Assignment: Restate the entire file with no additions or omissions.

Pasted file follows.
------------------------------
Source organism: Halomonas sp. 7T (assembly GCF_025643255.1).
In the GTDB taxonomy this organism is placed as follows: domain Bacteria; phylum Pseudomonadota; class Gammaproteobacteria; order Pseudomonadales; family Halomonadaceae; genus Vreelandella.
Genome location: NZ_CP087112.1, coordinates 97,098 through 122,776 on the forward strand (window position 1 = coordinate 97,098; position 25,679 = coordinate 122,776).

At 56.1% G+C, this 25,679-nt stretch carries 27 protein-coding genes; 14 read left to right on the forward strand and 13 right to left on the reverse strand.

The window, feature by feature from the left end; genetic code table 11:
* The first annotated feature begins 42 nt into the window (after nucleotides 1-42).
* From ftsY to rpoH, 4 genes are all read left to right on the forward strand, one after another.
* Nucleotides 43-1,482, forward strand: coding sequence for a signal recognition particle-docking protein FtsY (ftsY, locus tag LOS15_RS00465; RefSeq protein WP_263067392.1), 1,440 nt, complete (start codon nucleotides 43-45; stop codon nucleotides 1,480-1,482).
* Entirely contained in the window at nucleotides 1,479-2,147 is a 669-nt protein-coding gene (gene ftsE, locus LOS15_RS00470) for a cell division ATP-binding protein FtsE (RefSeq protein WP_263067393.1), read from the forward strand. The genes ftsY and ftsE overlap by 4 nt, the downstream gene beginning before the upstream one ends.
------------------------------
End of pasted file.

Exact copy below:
Source organism: Halomonas sp. 7T (assembly GCF_025643255.1).
In the GTDB taxonomy this organism is placed as follows: domain Bacteria; phylum Pseudomonadota; class Gammaproteobacteria; order Pseudomonadales; family Halomonadaceae; genus Vreelandella.
Genome location: NZ_CP087112.1, coordinates 97,098 through 122,776 on the forward strand (window position 1 = coordinate 97,098; position 25,679 = coordinate 122,776).

At 56.1% G+C, this 25,679-nt stretch carries 27 protein-coding genes; 14 read left to right on the forward strand and 13 right to left on the reverse strand.

The window, feature by feature from the left end; genetic code table 11:
* The first annotated feature begins 42 nt into the window (after nucleotides 1-42).
* From ftsY to rpoH, 4 genes are all read left to right on the forward strand, one after another.
* Nucleotides 43-1,482, forward strand: coding sequence for a signal recognition particle-docking protein FtsY (ftsY, locus tag LOS15_RS00465; RefSeq protein WP_263067392.1), 1,440 nt, complete (start codon nucleotides 43-45; stop codon nucleotides 1,480-1,482).
* Entirely contained in the window at nucleotides 1,479-2,147 is a 669-nt protein-coding gene (gene ftsE, locus LOS15_RS00470) for a cell division ATP-binding protein FtsE (RefSeq protein WP_263067393.1), read from the forward strand. The genes ftsY and ftsE overlap by 4 nt, the downstream gene beginning before the upstream one ends.